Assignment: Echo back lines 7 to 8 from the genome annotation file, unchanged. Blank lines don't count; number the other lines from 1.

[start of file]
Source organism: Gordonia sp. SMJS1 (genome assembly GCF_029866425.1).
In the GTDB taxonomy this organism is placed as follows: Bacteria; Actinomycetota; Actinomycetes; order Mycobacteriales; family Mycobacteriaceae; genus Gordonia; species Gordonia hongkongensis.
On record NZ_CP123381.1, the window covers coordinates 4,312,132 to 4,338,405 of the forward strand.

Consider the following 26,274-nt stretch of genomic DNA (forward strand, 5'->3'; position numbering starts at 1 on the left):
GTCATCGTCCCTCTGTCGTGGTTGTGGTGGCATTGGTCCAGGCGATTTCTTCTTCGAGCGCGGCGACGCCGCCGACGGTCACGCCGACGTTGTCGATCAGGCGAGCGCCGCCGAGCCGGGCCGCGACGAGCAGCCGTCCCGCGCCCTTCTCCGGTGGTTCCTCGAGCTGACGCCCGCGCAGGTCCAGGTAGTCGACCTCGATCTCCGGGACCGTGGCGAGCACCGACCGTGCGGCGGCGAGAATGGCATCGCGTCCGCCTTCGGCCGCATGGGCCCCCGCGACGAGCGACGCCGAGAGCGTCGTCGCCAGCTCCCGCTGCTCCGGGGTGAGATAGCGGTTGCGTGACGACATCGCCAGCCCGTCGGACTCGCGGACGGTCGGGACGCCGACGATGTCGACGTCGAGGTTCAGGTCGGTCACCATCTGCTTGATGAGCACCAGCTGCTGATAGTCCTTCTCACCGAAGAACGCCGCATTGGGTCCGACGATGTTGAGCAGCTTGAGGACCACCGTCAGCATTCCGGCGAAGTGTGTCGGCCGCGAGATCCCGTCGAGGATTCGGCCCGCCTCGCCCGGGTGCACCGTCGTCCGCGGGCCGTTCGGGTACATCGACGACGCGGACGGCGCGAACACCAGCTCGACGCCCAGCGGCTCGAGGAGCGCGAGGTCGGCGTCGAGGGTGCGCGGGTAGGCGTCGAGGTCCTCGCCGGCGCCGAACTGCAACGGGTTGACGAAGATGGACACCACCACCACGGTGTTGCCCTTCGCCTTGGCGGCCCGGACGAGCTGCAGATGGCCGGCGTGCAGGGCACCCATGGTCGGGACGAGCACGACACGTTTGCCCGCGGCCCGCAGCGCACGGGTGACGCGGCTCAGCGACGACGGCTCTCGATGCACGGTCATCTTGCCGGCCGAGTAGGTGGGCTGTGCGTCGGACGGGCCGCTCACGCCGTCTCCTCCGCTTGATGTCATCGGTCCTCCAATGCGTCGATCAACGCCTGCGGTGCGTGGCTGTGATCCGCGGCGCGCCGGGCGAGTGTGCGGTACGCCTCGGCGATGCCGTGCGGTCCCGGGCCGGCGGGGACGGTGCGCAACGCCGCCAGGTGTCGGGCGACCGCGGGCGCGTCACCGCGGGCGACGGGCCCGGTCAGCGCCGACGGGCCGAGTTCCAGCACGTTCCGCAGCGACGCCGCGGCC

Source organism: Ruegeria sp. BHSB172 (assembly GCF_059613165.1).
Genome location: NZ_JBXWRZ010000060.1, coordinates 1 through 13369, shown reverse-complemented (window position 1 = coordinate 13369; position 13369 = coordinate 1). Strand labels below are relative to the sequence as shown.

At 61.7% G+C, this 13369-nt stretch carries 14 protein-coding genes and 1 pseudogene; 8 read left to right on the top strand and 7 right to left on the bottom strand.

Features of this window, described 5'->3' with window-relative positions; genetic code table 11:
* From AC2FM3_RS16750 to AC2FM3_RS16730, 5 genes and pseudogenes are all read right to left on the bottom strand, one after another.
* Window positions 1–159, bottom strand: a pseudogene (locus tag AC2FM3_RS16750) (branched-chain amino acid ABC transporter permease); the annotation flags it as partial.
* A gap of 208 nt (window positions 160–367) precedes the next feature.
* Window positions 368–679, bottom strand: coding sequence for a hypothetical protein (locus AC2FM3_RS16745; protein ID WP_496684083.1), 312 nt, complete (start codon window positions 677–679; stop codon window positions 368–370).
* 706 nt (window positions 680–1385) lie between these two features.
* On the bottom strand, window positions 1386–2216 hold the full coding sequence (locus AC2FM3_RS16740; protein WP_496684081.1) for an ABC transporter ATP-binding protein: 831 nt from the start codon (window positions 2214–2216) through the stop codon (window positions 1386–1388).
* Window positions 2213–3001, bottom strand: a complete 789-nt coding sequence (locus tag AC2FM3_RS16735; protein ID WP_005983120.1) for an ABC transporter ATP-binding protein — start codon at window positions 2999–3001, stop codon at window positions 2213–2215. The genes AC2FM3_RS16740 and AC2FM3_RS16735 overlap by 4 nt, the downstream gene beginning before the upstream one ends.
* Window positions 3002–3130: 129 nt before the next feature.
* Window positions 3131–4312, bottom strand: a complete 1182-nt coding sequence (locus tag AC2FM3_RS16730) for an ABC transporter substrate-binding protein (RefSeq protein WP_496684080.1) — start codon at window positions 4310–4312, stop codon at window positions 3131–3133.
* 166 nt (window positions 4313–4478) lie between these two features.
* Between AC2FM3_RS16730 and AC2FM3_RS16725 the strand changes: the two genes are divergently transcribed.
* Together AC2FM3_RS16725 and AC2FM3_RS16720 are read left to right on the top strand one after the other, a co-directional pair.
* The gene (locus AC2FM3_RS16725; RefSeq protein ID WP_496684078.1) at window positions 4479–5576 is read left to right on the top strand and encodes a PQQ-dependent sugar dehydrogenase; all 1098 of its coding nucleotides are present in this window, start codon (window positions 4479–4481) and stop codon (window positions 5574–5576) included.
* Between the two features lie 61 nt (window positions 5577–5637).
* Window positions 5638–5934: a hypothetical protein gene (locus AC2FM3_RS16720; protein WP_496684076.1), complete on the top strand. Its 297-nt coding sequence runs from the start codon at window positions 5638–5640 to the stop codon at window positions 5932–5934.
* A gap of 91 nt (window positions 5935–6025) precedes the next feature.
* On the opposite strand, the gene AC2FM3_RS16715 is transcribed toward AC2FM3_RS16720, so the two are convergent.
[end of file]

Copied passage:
Genome location: NZ_JBXWRZ010000060.1, coordinates 1 through 13369, shown reverse-complemented (window position 1 = coordinate 13369; position 13369 = coordinate 1). Strand labels below are relative to the sequence as shown.

At 61.7% G+C, this 13369-nt stretch carries 14 protein-coding genes and 1 pseudogene; 8 read left to right on the top strand and 7 right to left on the bottom strand.